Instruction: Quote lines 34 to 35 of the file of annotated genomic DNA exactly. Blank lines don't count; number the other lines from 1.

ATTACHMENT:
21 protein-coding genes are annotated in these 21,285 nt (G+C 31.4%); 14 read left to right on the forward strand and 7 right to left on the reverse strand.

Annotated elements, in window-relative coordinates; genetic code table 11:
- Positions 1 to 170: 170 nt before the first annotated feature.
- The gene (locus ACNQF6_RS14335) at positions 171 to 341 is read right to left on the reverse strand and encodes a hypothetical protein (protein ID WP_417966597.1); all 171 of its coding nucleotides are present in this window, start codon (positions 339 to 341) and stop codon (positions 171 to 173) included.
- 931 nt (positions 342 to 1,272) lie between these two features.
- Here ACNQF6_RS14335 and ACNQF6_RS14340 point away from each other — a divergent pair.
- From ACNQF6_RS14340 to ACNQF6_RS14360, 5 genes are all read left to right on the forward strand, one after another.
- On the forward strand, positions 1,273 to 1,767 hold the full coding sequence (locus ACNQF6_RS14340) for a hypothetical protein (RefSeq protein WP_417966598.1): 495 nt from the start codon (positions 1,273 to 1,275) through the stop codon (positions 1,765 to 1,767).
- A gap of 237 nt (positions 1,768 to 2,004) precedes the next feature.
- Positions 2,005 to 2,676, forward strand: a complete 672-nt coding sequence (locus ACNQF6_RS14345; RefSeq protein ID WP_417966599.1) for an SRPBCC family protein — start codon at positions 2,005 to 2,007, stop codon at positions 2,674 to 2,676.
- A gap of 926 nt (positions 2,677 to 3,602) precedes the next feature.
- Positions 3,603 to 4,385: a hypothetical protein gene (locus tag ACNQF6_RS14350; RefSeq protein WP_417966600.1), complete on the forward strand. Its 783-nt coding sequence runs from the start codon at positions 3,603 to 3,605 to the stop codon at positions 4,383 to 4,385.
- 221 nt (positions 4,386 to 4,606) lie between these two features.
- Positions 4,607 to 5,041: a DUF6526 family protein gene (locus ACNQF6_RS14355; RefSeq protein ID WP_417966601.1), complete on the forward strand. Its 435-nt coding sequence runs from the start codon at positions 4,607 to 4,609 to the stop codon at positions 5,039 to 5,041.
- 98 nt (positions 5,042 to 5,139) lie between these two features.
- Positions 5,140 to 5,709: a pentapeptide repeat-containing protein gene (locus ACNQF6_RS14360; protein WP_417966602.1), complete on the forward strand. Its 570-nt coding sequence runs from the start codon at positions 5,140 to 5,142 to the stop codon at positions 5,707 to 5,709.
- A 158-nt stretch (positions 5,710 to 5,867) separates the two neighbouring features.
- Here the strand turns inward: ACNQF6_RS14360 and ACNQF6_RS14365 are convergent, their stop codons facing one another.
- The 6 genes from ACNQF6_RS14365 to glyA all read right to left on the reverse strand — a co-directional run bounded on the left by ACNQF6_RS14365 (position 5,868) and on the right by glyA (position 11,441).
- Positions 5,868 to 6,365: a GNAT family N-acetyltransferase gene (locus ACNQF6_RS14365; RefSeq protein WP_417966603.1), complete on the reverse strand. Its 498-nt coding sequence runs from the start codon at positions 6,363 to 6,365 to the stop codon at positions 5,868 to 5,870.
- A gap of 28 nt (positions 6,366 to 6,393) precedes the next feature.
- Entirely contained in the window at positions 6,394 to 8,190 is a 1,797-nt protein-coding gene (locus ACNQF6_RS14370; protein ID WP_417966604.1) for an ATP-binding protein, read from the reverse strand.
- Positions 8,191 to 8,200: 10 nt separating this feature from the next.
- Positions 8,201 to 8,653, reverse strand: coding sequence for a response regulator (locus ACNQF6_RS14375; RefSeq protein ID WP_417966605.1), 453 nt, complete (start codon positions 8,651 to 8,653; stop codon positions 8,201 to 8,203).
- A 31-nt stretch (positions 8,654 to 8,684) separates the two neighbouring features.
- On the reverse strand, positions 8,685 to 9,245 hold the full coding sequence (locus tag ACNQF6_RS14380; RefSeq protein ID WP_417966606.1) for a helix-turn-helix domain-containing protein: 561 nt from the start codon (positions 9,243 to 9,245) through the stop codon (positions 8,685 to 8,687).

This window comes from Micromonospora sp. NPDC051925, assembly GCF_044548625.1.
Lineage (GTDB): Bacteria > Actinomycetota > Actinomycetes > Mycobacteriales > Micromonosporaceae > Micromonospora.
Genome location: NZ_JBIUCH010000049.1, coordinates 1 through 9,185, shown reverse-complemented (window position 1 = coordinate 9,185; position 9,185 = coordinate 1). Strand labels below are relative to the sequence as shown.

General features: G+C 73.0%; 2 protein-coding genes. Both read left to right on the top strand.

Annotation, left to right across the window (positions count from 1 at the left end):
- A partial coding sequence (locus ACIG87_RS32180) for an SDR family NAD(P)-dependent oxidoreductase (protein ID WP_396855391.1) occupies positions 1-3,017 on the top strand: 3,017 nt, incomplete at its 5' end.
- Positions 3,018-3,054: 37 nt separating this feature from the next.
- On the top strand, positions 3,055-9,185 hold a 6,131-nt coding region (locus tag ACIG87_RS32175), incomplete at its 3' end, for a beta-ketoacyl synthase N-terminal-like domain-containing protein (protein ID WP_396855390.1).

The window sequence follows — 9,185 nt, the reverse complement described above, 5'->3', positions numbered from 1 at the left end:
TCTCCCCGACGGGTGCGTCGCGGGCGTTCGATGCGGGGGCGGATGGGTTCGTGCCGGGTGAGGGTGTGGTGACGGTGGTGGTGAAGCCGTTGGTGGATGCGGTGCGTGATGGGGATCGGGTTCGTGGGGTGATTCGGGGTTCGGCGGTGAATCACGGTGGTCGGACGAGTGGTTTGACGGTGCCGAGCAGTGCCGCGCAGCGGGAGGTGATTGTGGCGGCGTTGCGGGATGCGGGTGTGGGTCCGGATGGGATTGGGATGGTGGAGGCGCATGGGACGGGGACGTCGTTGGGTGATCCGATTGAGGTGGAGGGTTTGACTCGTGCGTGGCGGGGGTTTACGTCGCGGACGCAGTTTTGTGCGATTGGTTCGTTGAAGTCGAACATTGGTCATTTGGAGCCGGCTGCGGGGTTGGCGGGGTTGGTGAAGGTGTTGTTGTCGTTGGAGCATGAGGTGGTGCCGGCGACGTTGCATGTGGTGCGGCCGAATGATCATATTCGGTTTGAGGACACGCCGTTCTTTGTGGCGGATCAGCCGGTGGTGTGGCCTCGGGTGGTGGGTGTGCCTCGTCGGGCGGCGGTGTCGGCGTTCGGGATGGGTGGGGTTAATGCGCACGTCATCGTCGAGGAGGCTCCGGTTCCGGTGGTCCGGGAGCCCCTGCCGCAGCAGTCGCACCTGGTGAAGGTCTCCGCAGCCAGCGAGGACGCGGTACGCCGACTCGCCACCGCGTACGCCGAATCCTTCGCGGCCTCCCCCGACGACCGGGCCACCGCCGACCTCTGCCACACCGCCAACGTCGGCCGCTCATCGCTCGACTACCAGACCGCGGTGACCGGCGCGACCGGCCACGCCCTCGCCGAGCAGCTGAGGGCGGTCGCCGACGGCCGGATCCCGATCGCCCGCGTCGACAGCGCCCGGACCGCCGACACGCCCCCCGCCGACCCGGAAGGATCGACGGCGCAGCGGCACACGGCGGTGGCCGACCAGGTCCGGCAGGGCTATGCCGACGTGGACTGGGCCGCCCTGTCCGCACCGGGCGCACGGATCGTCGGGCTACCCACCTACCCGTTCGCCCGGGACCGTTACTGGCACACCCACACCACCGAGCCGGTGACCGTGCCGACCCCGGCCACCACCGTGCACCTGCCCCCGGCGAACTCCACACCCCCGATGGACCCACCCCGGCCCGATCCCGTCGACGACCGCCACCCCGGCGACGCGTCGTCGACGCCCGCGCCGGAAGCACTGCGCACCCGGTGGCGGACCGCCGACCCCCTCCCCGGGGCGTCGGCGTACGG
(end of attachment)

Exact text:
- On the top strand, positions 3,055-9,185 hold a 6,131-nt coding region (locus tag ACIG87_RS32175), incomplete at its 3' end, for a beta-ketoacyl synthase N-terminal-like domain-containing protein (protein ID WP_396855390.1).

The window sequence follows — 9,185 nt, the reverse complement described above, 5'->3', positions numbered from 1 at the left end: